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think about 2<3 well -2>-3
I don't understand on Why must you flip the inequality symbol when you divide by a negative number?
let's say you had -x < 2
to solve you could divide both sides by -1 to get x > -2 OR you could add x to both sides to get -x < 2 -x+x < 2 + x 0x < 2 + x 0 < 2 + x then subtract 2 from both sides to get 0 < 2 + x 0 - 2 < 2 + x - 2 -2 < 0 + x -2 < x
notice how if we use the second method, we go from -x < 2 to -2 < x
so that's effectively the sign flipping
"sign flipping" is a method, and is not a valid property of algebra :) if they insist of including it, they should apply it to equalities as well so that you do not have different sets of "rules"
lol I don't think it can be explained any better now you have to think.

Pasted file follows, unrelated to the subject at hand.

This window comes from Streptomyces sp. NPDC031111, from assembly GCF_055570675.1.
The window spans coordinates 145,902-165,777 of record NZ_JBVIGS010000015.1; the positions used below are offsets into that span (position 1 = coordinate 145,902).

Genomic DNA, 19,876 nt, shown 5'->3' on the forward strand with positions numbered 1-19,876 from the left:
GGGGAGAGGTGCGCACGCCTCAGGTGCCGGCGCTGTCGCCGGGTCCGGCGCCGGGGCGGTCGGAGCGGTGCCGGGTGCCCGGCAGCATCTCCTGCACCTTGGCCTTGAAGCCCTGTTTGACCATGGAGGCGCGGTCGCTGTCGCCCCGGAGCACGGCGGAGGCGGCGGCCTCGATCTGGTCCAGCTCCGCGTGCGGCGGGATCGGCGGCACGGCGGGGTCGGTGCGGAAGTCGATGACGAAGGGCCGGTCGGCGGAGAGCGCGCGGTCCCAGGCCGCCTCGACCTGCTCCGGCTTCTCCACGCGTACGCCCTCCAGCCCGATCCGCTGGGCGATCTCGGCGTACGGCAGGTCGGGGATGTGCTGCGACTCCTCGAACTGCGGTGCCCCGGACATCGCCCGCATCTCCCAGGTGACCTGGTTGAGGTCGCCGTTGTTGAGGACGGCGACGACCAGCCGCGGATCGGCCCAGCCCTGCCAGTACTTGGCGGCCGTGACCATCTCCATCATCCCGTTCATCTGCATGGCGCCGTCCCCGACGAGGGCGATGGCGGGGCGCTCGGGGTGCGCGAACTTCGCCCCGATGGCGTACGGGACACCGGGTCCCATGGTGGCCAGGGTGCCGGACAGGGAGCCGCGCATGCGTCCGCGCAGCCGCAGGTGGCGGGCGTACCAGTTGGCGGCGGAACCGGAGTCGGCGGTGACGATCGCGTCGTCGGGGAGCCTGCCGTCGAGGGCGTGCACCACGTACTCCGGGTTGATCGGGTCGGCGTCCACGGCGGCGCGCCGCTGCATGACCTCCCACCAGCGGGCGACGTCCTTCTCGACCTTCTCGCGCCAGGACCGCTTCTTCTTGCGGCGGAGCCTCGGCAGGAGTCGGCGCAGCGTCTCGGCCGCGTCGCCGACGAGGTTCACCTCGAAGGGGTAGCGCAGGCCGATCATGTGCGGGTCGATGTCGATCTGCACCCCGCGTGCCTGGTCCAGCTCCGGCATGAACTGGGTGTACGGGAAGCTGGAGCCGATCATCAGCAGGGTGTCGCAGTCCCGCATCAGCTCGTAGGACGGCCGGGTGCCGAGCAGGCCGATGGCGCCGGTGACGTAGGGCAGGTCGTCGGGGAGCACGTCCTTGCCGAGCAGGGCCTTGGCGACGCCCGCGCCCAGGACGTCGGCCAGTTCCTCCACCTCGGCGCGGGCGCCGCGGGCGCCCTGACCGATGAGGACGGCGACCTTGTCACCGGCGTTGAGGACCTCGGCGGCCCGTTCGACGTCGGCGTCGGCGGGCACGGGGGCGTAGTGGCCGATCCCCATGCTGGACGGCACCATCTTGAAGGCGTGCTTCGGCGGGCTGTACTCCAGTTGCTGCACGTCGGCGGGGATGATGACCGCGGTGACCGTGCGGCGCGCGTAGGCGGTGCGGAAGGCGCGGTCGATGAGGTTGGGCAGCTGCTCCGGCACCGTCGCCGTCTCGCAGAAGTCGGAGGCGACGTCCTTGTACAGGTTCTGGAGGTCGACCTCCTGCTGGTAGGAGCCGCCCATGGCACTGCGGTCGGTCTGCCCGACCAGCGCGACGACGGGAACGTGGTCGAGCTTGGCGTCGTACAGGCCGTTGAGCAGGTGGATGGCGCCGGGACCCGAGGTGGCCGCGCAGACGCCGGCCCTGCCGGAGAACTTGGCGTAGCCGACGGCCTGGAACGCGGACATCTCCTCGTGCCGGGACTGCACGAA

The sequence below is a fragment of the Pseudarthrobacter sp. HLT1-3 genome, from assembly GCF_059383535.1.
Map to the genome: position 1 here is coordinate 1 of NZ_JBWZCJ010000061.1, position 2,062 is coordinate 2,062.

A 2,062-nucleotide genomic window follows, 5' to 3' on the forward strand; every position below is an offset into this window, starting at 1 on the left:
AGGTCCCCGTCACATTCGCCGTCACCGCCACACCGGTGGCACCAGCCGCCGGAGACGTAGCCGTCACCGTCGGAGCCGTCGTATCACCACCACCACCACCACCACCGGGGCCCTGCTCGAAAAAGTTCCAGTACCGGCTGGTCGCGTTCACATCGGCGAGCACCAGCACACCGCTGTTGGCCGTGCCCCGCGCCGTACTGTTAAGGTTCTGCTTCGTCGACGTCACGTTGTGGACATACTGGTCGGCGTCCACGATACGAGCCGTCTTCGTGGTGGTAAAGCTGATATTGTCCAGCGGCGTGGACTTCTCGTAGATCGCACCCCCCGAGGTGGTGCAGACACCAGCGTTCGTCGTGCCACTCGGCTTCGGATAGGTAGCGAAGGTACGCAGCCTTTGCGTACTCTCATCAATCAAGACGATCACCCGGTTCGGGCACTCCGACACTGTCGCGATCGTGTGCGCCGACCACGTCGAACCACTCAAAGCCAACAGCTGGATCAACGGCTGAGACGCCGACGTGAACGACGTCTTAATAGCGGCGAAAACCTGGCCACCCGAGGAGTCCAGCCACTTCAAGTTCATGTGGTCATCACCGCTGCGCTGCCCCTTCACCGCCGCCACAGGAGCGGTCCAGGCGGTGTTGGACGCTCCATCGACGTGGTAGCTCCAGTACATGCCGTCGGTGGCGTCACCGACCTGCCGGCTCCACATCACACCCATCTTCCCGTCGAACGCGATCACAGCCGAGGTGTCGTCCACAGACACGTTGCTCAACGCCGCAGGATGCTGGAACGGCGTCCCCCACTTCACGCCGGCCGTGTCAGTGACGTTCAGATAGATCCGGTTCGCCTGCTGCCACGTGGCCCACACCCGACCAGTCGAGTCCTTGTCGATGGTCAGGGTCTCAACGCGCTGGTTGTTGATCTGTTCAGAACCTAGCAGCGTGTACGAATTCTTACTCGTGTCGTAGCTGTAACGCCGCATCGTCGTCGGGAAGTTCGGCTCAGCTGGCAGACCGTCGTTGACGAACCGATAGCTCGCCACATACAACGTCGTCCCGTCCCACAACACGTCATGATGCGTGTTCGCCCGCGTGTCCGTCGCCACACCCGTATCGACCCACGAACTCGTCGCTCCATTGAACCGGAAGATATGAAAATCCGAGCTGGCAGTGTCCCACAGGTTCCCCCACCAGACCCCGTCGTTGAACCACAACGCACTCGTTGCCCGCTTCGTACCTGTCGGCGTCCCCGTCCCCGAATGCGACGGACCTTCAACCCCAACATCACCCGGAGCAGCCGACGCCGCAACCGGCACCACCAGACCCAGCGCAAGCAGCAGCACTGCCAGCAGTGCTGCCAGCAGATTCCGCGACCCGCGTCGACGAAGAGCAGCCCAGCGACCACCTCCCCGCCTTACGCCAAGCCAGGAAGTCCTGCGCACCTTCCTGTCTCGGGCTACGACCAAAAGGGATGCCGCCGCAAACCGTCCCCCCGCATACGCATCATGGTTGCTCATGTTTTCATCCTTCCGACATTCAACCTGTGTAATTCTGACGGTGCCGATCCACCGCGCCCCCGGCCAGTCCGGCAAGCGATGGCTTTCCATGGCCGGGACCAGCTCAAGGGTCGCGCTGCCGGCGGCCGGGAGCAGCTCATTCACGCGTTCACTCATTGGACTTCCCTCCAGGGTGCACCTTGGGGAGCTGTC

where are you stuck GingaTheNinja?
@amistre64 is it not defined for regular equalities? or you can easily defined it that way because = would be the same if we "flip" it?
= flips to = so the process is redundant ... but in order to preserve one set of "rules" it should be included as well.
lol so it basically means that when we divide by negative you have to make it equal???
what do you mean "have to make it equal"?
Why must you flip the inequality symbol when you divide by a negative number?
so you have to divide it too.....
12 > 4 divide both sides by -4, does the sign make sense afterwards?
the "reason" is as Jim described ....
"<" is a binary operation on a well ordered set for convenience, that can be written in a number of different ways
no because -3>-1 is t equal so like I stated before you flip the sign in order to make the situation true
correct, you flip it to retain its "truth" value